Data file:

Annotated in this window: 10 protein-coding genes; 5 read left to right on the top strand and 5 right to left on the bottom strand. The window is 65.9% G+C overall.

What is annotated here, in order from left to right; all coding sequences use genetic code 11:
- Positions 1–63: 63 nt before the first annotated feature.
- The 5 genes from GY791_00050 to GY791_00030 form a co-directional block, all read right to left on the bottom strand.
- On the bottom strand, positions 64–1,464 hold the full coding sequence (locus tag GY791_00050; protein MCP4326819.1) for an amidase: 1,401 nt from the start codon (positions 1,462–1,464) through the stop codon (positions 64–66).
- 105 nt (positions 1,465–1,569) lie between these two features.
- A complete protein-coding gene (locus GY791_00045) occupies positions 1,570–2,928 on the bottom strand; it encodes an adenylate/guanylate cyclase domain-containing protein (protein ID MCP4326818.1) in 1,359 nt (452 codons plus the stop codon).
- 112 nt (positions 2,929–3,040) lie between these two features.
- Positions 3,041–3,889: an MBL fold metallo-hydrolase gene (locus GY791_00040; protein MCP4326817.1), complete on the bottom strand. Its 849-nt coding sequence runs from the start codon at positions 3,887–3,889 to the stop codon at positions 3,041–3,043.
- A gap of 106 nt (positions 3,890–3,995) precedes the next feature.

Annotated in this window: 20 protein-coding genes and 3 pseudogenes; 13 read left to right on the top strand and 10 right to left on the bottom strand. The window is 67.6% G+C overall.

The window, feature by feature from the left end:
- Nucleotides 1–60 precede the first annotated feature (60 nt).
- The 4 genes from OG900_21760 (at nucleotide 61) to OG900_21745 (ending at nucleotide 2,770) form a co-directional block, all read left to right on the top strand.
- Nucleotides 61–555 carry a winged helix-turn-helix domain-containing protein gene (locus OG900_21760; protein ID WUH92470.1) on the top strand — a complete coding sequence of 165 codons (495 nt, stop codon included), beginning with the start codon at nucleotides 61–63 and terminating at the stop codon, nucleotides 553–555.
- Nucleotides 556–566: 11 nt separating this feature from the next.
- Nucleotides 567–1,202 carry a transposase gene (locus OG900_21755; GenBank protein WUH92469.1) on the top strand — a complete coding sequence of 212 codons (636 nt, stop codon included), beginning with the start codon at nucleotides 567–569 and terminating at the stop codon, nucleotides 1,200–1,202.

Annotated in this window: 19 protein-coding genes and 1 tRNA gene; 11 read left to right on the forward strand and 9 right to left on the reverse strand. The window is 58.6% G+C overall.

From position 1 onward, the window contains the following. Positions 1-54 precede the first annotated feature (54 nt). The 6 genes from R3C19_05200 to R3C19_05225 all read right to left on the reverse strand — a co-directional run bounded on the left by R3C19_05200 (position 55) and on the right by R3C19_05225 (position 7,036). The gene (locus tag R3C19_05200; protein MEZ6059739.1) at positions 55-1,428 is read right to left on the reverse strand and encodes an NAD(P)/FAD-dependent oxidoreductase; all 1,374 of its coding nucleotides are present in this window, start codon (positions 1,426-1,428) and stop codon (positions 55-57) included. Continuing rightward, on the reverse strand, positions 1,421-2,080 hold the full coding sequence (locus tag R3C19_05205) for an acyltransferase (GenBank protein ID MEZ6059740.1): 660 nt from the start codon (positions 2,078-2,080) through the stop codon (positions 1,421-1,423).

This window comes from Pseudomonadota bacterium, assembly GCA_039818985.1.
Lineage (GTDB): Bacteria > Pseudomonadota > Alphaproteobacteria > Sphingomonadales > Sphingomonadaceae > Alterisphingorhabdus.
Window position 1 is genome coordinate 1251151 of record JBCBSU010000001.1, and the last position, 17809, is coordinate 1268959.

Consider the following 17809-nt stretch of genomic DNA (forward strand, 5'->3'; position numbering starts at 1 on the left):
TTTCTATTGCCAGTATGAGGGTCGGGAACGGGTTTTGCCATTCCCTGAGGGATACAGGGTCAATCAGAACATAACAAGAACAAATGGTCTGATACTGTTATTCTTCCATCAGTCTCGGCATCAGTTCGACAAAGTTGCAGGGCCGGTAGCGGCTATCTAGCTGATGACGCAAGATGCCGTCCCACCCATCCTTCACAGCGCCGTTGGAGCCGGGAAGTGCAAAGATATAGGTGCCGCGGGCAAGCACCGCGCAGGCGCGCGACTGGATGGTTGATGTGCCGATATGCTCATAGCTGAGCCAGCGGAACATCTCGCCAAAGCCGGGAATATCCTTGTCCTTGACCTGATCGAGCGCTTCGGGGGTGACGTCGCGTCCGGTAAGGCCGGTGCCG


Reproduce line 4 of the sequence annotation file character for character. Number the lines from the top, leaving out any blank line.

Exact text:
- The 5 genes from GY791_00050 to GY791_00030 form a co-directional block, all read right to left on the bottom strand.